Incumbent school board member Emanuel Capers launched his re-election bid on Thursday night, nine months ahead of the race, before a crowd of several dozen people at the Masonic Lodge on Broadway.
“I’m proud of the work we have done. We still have a lot of work to do,” said Capers in front of 70 people.
Capers, 33, was first elected to the Board of Education in 2016. During his two years on the board, Capers crackdown on rotten bus companies, abolished the infamous rubber room, and prodded the district to properly implement a curriculum to ensure African-American history is taught in schools.
The district sent a dozen teachers to Kean University over the summer to receive training on implementation of the Amistad curriculum, he said. State law requires public schools to incorporate black history into their social studies curriculum. Many districts have largely ignored the law.
As he continued to list his accomplishments, he said he forced school bus companies to use newer vehicles. One firm that had the most violations — drivers without commercial driving licenses, failure to pick up students, and other infractions – was banned from receiving district contracts for two years.
“Our kids are safer in updated buses,” he said after the campaign launch. Last year, the number of violations committed by bus companies dropped by 82-percent. He also pushed for measures to reform the way the district handled investigations of allegations against staff members.
Capers wrote a policy that required the district to complete investigations within 30 days, he said. He later convinced his colleagues to pass a policy to abolish the rubber room which was used as a holding place for teachers under investigation.
Some teachers were kept in isolation at the rubber room for years.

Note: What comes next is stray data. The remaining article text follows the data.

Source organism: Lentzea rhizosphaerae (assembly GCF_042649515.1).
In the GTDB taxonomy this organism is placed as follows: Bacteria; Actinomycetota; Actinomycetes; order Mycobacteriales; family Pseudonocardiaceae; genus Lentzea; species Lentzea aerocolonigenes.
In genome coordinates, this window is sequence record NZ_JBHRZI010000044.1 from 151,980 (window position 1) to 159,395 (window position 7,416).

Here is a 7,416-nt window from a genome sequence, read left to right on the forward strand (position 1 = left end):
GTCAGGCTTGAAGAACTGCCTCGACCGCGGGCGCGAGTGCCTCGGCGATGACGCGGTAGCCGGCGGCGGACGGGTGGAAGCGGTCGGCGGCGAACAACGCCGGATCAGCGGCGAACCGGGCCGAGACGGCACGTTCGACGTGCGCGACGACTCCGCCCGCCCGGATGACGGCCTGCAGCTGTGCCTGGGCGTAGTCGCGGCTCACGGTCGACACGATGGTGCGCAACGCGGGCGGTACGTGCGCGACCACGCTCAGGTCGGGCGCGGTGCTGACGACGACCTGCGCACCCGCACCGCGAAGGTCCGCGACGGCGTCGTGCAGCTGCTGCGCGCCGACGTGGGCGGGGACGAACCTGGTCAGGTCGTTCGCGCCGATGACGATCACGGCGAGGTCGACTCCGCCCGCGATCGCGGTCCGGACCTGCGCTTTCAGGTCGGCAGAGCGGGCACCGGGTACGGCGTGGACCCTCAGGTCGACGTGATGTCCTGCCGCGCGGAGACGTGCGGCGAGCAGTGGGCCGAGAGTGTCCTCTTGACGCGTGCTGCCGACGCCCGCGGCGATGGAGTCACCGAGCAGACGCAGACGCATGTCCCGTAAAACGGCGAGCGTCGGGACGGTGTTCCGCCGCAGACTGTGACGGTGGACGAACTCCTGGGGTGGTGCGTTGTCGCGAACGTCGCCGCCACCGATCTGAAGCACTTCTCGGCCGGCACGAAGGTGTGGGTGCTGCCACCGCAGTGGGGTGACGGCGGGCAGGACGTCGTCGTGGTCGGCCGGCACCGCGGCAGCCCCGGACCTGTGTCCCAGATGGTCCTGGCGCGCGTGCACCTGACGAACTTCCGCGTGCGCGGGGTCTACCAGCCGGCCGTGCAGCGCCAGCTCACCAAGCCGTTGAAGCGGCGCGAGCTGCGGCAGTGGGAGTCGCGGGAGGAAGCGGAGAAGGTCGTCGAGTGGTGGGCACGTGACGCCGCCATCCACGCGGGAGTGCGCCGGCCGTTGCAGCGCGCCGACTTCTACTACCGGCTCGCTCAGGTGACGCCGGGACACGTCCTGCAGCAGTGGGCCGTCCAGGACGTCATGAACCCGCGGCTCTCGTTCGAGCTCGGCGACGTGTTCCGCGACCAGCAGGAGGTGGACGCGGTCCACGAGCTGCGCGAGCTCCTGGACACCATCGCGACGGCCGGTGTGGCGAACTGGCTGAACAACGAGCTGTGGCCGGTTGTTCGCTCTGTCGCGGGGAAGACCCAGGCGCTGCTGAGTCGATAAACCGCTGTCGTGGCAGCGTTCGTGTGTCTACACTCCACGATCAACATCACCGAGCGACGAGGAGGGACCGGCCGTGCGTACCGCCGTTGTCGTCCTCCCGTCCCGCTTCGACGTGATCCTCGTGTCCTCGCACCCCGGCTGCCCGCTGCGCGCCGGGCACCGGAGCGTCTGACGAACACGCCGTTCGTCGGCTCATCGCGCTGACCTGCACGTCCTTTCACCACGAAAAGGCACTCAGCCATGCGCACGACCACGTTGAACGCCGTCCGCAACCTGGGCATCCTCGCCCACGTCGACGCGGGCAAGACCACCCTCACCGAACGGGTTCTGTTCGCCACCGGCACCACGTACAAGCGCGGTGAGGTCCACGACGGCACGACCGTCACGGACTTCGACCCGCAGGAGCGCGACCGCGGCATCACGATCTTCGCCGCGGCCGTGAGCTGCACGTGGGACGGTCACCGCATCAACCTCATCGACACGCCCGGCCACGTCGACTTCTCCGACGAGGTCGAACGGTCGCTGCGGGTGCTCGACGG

“I’m proud of this young man,” said assemblywoman Shavonda Sumter as she endorsed Capers for re-election.
Capers also received endorsements from mayor Andre Sayegh, former mayor Jeffery Jones, council members Lilisa Mimms and Ruby Cotton, and longtime school board member Jonathan Hodges.
Some of his school board colleagues – Oshin Castillo, Nakima Redmon, and Manny Martinez – appeared at his campaign launch.
Capers has been successful in working with both fractious factions on the school board. He still faced some problems on the board.
Capers was the subject of two ethics complaints. One filed by the Paterson Education Association, the teachers’ union, after he made a post on social media that attached a video, where a teacher is delivering a threat laced with racial epithet and profanity to a group of rowdy students. The teacher resigned soon after the incident was reported in the news.
Both Capers and the union settled the case. He had to issue an apology. Another was filed by James Smith, former head of security at the district.
Smith alleged Capers violated ethics laws by going on a trip to Arizona paid for by a potential vendor.
The second case has yet to be resolved.
Capers said his trip to Arizona benefited the district. This school year, the district passed a measure to implement the Woz U Education’s free online computer sciences courses – full stack web development, mobile development, and cyber security — for grades 11 and 12.
Smith was suspended two months ago pending an investigation.
When asked why did he launch his campaign unusually early for a school board race, Capers said his wife is expecting to give birth to a son on Mar. 4, 2019.
“I’m going to lose time, so I said let me do this early,” he said. He said he will be spending the next months taking care of the newest member of his family.
Capers has two daughters.
Capers dismissed suggestions he may be vulnerable in the November race. He called himself the “frontrunner.”
“I’m not fearful of anything,” said Capers. The launch event raised $1,300, he said. “I wasn’t pushing for fundraising.”
Capers has plenty of time to raise funds.
The school board field gets set in late July. Last year’s race saw 17 people vie for five seats. This year, with three seats up for grabs, the field is expected to be smaller.
Capers’ mother said he has had to fight for everything in his life. For example, he was born just one pound and five ounces and had to fight to survive. He has put that fighting spirit behind his efforts to improve the school district for Paterson’s young people, said the mother.
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